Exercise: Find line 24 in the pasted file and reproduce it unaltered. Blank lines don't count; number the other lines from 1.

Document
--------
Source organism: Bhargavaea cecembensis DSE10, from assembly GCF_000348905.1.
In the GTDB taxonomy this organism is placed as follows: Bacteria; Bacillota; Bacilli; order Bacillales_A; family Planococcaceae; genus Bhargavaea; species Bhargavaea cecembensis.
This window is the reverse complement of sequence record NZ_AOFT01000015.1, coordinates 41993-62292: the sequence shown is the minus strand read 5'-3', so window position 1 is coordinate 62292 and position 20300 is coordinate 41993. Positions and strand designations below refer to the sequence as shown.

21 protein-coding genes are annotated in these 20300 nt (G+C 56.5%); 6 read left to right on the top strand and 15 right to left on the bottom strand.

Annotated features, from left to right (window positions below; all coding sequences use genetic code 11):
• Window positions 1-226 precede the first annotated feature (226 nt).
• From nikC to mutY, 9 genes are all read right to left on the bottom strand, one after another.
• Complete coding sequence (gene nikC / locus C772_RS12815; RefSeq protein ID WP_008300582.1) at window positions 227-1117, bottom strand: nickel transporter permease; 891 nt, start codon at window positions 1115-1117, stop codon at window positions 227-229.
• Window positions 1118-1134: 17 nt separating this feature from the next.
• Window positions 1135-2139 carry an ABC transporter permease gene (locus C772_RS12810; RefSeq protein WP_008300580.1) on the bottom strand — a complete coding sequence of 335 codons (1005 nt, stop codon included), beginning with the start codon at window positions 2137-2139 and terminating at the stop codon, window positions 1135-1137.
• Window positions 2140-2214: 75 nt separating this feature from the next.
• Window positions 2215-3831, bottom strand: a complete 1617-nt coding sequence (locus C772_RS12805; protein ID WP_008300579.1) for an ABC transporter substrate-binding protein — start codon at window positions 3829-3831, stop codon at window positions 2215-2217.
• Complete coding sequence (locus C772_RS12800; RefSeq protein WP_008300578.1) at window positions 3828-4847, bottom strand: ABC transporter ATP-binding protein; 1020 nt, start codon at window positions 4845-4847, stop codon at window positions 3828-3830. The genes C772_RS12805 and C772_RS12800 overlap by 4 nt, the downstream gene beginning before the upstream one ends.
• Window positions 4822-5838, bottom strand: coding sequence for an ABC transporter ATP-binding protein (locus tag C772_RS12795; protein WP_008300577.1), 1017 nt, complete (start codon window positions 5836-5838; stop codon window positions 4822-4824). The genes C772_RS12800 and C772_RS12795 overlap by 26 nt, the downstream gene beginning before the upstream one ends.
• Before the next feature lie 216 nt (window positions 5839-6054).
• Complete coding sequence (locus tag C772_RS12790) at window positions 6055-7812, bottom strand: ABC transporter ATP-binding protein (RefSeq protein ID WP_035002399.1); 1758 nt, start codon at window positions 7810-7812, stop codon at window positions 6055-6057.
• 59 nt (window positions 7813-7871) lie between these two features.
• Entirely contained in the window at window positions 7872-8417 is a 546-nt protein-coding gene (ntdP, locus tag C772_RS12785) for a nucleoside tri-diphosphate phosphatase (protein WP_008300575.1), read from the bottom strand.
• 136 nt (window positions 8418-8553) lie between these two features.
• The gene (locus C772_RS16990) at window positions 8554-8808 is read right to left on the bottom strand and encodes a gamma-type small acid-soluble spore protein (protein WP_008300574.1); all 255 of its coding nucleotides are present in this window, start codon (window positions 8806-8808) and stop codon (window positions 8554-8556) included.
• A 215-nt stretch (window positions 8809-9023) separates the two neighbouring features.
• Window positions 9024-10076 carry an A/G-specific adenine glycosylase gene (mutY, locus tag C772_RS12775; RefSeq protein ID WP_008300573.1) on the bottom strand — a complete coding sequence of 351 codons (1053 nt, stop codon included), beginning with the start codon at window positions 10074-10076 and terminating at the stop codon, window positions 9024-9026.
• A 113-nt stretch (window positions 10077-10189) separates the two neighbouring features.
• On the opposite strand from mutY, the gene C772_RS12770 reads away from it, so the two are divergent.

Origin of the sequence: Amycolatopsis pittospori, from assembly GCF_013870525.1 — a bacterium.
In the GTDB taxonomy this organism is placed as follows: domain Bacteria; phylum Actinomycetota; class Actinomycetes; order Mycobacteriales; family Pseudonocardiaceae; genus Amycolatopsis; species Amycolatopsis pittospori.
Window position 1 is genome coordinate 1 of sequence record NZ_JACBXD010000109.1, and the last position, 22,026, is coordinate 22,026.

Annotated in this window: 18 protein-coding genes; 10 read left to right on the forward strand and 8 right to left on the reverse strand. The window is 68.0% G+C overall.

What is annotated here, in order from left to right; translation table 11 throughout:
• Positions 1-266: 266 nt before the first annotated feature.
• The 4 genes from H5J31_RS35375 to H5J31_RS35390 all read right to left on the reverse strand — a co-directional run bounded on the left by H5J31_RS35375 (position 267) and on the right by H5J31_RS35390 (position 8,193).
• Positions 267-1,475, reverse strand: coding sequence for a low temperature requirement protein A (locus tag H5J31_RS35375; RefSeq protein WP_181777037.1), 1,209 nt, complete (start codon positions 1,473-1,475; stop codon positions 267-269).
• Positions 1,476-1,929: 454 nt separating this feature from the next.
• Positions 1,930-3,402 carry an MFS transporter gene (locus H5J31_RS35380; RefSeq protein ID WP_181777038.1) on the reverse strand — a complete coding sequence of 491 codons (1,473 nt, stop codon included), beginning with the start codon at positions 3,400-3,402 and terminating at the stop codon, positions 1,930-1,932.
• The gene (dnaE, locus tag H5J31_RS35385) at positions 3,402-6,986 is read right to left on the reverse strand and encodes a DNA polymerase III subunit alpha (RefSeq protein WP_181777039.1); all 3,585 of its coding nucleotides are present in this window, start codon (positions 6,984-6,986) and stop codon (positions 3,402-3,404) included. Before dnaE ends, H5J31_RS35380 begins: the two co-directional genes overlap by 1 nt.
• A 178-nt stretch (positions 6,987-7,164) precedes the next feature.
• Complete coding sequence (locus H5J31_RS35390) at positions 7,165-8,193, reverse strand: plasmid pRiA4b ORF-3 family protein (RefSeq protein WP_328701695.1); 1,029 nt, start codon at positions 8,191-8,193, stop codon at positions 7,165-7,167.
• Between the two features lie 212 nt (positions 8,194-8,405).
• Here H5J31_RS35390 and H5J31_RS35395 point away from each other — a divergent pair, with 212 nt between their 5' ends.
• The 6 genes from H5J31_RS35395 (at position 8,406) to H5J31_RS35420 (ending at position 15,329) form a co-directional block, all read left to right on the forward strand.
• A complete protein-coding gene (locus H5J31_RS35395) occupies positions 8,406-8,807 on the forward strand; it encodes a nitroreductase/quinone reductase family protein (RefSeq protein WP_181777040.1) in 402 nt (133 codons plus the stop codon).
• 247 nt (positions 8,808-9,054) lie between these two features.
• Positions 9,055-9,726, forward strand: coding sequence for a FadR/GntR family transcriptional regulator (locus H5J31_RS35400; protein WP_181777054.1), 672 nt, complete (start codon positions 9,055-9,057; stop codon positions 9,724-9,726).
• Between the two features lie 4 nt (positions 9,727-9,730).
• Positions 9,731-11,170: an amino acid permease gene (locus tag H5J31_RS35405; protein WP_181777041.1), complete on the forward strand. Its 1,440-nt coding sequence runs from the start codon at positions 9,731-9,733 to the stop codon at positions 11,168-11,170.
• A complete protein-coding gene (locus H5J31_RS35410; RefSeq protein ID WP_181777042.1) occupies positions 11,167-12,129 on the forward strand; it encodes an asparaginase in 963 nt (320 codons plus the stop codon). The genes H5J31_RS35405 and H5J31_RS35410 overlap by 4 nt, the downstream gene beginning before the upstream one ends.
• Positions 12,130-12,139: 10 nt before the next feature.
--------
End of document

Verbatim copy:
• On the opposite strand from mutY, the gene C772_RS12770 reads away from it, so the two are divergent.